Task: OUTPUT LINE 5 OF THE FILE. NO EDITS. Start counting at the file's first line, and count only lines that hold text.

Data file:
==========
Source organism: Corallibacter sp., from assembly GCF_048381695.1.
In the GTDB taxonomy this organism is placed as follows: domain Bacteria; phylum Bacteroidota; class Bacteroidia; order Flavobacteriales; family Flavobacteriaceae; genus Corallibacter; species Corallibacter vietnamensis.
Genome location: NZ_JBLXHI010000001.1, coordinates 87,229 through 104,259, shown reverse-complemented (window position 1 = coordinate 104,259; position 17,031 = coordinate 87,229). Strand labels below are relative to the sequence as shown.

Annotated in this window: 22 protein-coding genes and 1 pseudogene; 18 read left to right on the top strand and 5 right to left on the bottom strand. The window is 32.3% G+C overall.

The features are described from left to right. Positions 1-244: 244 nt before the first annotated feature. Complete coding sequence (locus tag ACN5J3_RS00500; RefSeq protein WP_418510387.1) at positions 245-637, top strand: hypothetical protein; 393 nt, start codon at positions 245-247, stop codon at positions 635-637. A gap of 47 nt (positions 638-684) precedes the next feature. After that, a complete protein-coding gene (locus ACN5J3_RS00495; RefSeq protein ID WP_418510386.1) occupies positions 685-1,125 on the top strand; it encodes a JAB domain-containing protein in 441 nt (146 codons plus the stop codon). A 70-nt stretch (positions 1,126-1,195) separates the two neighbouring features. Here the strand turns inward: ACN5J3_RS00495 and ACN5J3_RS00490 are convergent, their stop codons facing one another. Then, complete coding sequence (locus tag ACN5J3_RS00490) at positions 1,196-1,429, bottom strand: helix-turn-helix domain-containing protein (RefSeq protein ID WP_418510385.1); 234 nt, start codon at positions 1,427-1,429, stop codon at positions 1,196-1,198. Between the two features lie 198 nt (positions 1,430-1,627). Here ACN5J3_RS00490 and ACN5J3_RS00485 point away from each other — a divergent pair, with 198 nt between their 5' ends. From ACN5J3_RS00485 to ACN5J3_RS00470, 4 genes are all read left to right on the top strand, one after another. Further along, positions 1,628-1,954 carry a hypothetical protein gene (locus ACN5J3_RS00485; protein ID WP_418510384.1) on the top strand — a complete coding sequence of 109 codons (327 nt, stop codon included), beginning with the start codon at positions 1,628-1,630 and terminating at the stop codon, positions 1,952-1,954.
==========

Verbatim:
The features are described from left to right. Positions 1-244: 244 nt before the first annotated feature. Complete coding sequence (locus tag ACN5J3_RS00500; RefSeq protein WP_418510387.1) at positions 245-637, top strand: hypothetical protein; 393 nt, start codon at positions 245-247, stop codon at positions 635-637. A gap of 47 nt (positions 638-684) precedes the next feature. After that, a complete protein-coding gene (locus ACN5J3_RS00495; RefSeq protein ID WP_418510386.1) occupies positions 685-1,125 on the top strand; it encodes a JAB domain-containing protein in 441 nt (146 codons plus the stop codon). A 70-nt stretch (positions 1,126-1,195) separates the two neighbouring features. Here the strand turns inward: ACN5J3_RS00495 and ACN5J3_RS00490 are convergent, their stop codons facing one another. Then, complete coding sequence (locus tag ACN5J3_RS00490) at positions 1,196-1,429, bottom strand: helix-turn-helix domain-containing protein (RefSeq protein ID WP_418510385.1); 234 nt, start codon at positions 1,427-1,429, stop codon at positions 1,196-1,198. Between the two features lie 198 nt (positions 1,430-1,627). Here ACN5J3_RS00490 and ACN5J3_RS00485 point away from each other — a divergent pair, with 198 nt between their 5' ends. From ACN5J3_RS00485 to ACN5J3_RS00470, 4 genes are all read left to right on the top strand, one after another. Further along, positions 1,628-1,954 carry a hypothetical protein gene (locus ACN5J3_RS00485; protein ID WP_418510384.1) on the top strand — a complete coding sequence of 109 codons (327 nt, stop codon included), beginning with the start codon at positions 1,628-1,630 and terminating at the stop codon, positions 1,952-1,954.